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Financials, Basic Materials and Consumer Goods outperform in October
Top three PMI sectors register sharp activity growth during October
Underlying data reveals sub-sector divergence
Strong Financials performance supported by the US
Europe and Asia drive expansion in Basic Materials
As the global economy continues to recover following the lockdown-induced decline in activity earlier this year, PMI sector data shed light on which industries are rebounding at the quickest pace.
The PMI rankings for broad industry sectors in October revealed strong performances for Financials, Basic Materials and Consumer Goods, each of which registered quicker-than-average activity growth. Meanwhile, Consumer Services remained the worst performing sector, recording a ninth consecutive monthly contraction in output. The only other market segment to see a reduction in activity was Telecommunications Services, while the remaining three categories, namely Healthcare, Industrials and Technology, posted modest expansions.
Chemicals, Autos and Banking among strongest performing sub-sectors
More granular PMI sub-sector data provide insight into the driving forces that contributed to the strong performances across Basic Materials, Consumer Goods and Financials in October.
The rise in activity for the Basic Materials sector was predominantly supported by Chemicals producers. However, the industry expansion also received some support from Resources, which was in turn centred on Metals & Mining. Meanwhile, Forestry & Paper Products production stagnated.
Within the Consumer Goods industry, Automobiles & Auto Parts was the strongest performing sub-sector, while Food & Beverages producers lagged behind. The latter has continued to struggle amid a decline in hospitality and leisure activity since the onset of the pandemic. Meanwhile, manufacturers of Household & Personal Use Products recorded output growth that was broadly in line with the wider Consumer Goods average.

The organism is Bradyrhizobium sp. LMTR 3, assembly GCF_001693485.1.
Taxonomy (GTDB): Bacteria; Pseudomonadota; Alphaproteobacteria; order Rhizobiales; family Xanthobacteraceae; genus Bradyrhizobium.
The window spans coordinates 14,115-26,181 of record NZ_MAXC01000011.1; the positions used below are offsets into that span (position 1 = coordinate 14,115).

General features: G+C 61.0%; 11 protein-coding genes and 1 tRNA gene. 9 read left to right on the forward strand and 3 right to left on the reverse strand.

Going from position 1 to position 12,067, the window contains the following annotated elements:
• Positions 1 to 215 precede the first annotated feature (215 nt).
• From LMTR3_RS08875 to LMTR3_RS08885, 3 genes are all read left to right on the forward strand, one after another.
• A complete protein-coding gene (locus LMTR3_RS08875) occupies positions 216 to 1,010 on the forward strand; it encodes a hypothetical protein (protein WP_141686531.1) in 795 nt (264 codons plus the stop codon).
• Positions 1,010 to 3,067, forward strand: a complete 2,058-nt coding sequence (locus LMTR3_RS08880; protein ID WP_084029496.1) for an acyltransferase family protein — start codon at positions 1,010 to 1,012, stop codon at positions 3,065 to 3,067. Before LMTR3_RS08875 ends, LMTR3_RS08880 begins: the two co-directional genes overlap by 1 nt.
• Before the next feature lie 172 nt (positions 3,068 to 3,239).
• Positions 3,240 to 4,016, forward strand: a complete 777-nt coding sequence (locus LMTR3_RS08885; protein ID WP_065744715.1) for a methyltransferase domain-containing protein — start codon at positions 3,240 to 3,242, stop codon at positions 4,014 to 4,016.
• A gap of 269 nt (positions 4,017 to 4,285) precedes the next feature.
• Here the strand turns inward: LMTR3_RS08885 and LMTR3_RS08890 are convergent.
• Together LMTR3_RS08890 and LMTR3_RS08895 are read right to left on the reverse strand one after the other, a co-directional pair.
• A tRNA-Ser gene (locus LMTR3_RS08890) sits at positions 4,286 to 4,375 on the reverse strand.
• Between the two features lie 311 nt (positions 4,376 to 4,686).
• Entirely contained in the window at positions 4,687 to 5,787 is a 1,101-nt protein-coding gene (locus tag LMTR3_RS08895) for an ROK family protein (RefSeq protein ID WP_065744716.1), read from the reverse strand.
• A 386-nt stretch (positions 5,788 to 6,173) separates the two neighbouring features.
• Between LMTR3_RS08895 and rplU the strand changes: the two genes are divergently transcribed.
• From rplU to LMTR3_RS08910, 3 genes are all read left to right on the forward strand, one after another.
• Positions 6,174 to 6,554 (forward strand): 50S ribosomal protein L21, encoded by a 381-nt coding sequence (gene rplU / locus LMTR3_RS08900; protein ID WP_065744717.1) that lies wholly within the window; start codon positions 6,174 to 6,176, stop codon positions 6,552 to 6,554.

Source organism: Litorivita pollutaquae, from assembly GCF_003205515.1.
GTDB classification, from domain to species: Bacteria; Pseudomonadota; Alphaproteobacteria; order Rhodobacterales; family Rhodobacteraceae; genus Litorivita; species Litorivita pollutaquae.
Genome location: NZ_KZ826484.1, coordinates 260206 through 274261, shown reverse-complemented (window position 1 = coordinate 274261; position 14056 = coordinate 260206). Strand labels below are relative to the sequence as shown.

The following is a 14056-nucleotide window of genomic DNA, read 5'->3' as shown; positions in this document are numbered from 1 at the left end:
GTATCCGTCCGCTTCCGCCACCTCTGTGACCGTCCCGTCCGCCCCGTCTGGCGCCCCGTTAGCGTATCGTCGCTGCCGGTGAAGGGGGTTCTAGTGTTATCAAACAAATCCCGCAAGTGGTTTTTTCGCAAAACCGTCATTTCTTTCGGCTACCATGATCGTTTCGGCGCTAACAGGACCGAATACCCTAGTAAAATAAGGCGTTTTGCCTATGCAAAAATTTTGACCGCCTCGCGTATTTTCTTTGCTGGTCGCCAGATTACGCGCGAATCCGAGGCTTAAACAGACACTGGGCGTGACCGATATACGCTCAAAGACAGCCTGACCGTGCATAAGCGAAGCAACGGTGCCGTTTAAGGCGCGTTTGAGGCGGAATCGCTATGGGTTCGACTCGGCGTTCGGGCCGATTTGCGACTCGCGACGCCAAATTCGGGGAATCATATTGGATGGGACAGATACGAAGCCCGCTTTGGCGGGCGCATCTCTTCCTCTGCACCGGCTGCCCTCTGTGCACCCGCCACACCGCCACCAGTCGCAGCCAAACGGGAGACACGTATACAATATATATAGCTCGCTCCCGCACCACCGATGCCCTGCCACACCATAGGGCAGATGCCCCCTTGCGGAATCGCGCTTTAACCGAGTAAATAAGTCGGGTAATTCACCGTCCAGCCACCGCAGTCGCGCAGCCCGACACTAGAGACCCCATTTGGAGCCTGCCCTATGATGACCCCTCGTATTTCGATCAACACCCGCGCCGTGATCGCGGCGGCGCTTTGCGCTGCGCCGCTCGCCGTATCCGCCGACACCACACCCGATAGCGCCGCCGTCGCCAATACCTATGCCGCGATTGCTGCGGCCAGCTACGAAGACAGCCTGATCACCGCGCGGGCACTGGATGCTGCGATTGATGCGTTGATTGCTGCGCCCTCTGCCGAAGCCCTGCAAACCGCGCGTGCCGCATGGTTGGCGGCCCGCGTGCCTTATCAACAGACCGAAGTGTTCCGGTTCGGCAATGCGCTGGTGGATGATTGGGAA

Growth in the Financials sector was largely centred on marked increases in activity for Banks and Real Estate companies. The other two monitored financial services sub-sectors, namely Insurance and Other Financials, posted moderate expansions.
US lags in Basic Materials, but leads in Financials
Although the Basic Materials, Consumer Goods and Financials industries expanded sharply at the global level during October, growth rates varied substantially between regions.
For Basic Materials, increased activity was predominantly driven by European and Asian companies, with the latter posting the quickest output expansion since December 2010. Meanwhile, despite recording the fastest rate of growth since January 2019, Basic Materials firms in the US posted a far softer rise in output than the global average.
In the Financials industry, however, US firms were by far the strongest performers, recording the quickest output expansion for over six years. Asian Financial businesses saw solid activity growth, but in Europe there was a marginal decline.
Meanwhile, in the Consumer Goods sector, European businesses registered a far quicker expansion than in Asia and the US for the fourth month running.
Going forward, PMI sector data will continue to provide a timely indication of how different segments of the global economy are dealing with COVID-19 pandemic. The next release of global PMI sector data is on the 4th of December 2020.
Eliot Kerr, Economist, IHS Markit
Tel: +44 (0) 203 1593 381
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Purchasing Managers' Index™ (PMI™) data are compiled by IHS Markit for more than 40 economies worldwide. The monthly data are derived from surveys of senior executives at private sector companies, and are available only via subscription. The PMI dataset features a headline number, which indicates the overall health of an economy, and sub-indices, which provide insights into other key economic drivers such as GDP, inflation, exports, capacity utilization, employment and inventories. The PMI data are used by financial and corporate professionals to better understand where economies and markets are headed, and to uncover opportunities.
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